Ex-officers involved in Floyd’s death to be arraigned on federal civil rights charges in July
Three former Minneapolis police officers who are charged with violating George Floyd’s civil rights are scheduled to be arraigned in federal court in July.
Thomas Lane, J. Kueng and Tou Thao will be arraigned on civil rights violations on July 14 in U.S. District Court in Minneapolis, according to a scheduling order issued Friday. Their trial date has yet to be determined.
Last week, a federal grand jury indicted the former officers, along with their colleague Derek Chauvin, for allegedly willfully violating Floyd’s rights. Chauvin has already been convicted of state murder and manslaughter charges and is awaiting sentencing. It wasn’t immediately clear why he is not a part of Friday’s scheduling order, but he has not yet made an initial appearance on the federal charges.
Messages left with Chauvin’s attorney and with a spokeswoman for the U.S. Attorney’s Office weren’t immediately returned.
Floyd, 46, died after Chauvin pinned him to the ground with a knee on his neck, even as Floyd, who was handcuffed, repeatedly said he couldn’t breathe. Kueng and Lane also helped restrain Floyd — state prosecutors have said Kueng knelt on Floyd’s back and Lane held down Floyd’s legs. Thao held back bystanders and kept them from intervening during the 9 1/2-minute restraint.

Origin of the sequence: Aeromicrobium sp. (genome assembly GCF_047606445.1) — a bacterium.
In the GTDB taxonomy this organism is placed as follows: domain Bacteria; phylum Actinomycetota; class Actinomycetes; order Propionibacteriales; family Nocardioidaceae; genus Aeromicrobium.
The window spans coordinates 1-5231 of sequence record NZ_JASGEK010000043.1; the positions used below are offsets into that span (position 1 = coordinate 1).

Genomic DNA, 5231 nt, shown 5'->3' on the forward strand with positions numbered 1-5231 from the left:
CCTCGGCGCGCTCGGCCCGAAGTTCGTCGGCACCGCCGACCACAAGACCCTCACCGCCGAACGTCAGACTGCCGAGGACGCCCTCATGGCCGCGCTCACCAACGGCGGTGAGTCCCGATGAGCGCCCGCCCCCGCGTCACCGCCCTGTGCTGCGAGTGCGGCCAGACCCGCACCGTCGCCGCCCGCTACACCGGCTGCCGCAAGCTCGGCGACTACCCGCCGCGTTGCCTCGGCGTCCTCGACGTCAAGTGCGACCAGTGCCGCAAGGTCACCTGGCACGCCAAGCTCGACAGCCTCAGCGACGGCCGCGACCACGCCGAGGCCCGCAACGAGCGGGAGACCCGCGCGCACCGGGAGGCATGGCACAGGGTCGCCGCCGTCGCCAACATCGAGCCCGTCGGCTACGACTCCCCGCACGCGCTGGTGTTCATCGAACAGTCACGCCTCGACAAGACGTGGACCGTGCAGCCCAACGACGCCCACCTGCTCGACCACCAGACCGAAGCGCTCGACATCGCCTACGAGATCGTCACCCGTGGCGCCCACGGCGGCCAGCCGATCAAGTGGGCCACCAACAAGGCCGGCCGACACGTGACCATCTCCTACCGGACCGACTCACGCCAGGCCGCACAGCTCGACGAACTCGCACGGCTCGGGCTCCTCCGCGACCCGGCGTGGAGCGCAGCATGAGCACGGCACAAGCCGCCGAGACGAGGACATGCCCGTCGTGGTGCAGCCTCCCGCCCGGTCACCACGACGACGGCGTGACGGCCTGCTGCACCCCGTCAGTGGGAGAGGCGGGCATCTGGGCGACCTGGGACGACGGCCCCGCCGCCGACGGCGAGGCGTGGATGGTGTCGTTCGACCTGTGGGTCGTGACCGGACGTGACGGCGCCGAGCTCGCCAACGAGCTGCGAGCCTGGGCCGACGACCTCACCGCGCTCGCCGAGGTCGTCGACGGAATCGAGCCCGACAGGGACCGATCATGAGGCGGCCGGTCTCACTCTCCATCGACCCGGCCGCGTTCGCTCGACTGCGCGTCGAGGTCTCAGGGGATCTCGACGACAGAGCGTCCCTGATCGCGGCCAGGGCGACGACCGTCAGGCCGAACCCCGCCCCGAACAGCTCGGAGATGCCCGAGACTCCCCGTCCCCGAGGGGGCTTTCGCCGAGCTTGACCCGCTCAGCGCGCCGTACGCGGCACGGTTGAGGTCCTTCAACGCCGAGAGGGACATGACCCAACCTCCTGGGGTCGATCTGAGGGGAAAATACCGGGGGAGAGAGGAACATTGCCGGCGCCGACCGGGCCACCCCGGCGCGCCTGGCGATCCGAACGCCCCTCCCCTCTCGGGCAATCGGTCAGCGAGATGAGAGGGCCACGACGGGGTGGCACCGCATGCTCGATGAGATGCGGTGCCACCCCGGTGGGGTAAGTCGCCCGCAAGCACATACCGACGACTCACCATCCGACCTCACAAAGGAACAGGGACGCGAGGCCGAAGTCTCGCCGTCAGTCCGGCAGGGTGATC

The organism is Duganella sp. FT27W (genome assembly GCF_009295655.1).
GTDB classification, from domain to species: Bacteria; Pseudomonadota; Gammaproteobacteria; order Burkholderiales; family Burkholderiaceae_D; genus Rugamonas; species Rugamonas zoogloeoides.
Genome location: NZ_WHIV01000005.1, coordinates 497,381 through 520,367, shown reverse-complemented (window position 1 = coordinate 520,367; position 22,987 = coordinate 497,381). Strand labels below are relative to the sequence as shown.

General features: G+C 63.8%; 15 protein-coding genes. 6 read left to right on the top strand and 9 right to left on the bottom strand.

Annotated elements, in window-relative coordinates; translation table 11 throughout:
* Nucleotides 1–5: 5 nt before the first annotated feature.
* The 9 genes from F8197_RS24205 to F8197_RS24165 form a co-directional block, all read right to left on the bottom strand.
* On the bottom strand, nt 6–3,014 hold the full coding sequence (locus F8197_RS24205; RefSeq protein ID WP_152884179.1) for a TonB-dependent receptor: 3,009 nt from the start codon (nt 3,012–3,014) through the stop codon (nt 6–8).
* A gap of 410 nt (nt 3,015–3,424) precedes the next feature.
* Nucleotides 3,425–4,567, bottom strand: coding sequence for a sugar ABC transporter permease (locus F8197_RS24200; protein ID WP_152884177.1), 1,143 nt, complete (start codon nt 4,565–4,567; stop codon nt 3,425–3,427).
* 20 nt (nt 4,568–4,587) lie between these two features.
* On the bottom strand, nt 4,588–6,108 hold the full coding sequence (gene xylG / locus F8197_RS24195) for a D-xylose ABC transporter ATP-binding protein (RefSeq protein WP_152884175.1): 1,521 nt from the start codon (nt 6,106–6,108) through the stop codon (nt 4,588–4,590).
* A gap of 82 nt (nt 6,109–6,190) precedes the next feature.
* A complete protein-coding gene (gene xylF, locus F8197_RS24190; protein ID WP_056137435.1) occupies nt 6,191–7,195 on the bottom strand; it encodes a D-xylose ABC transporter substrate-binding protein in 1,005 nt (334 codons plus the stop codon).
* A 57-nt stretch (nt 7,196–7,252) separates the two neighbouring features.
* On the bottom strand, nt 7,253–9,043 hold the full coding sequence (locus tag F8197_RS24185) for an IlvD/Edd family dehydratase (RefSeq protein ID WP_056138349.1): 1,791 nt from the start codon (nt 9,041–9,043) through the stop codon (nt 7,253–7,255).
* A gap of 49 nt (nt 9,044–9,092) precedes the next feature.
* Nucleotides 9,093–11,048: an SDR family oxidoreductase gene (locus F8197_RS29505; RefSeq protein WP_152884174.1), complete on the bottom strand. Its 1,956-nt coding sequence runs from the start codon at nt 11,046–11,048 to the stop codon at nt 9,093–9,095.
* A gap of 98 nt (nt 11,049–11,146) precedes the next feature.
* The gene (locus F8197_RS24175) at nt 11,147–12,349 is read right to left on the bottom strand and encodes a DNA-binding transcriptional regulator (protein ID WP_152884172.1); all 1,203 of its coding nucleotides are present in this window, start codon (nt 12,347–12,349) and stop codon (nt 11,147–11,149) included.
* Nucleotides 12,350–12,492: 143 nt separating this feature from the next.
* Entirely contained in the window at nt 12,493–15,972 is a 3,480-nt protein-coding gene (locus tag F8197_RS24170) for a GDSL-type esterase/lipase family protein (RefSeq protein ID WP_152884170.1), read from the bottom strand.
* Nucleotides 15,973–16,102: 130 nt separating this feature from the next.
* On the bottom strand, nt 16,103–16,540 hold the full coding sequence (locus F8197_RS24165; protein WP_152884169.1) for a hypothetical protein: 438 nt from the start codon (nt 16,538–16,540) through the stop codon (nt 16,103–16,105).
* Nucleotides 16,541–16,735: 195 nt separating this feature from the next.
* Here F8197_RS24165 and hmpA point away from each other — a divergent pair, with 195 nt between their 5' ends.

The federal indictment alleges Chauvin violated Floyd’s right to be free from unreasonable seizure and from unreasonable force by a police officer. It charges Thao and Kueng with violating Floyd’s right to be free from unreasonable seizure by not intervening to stop Chauvin as he knelt on Floyd’s neck. All four officers are charged for their failure to provide Floyd with medical care.
Chauvin was also charged in a second indictment, stemming from the use of force and neck restraint of a 14-year-old boy in 2017.
Lane, Kueng and Thao are also charged on state charges of aiding and abetting both murder and manslaughter. They are scheduled to face trial on those charges next March.
Editor’s note: An earlier version of this article stated that the trial for the three ex-officers was set for Aug. 2. However, according to an amended scheduling order, the trial’s start date has yet to be determined.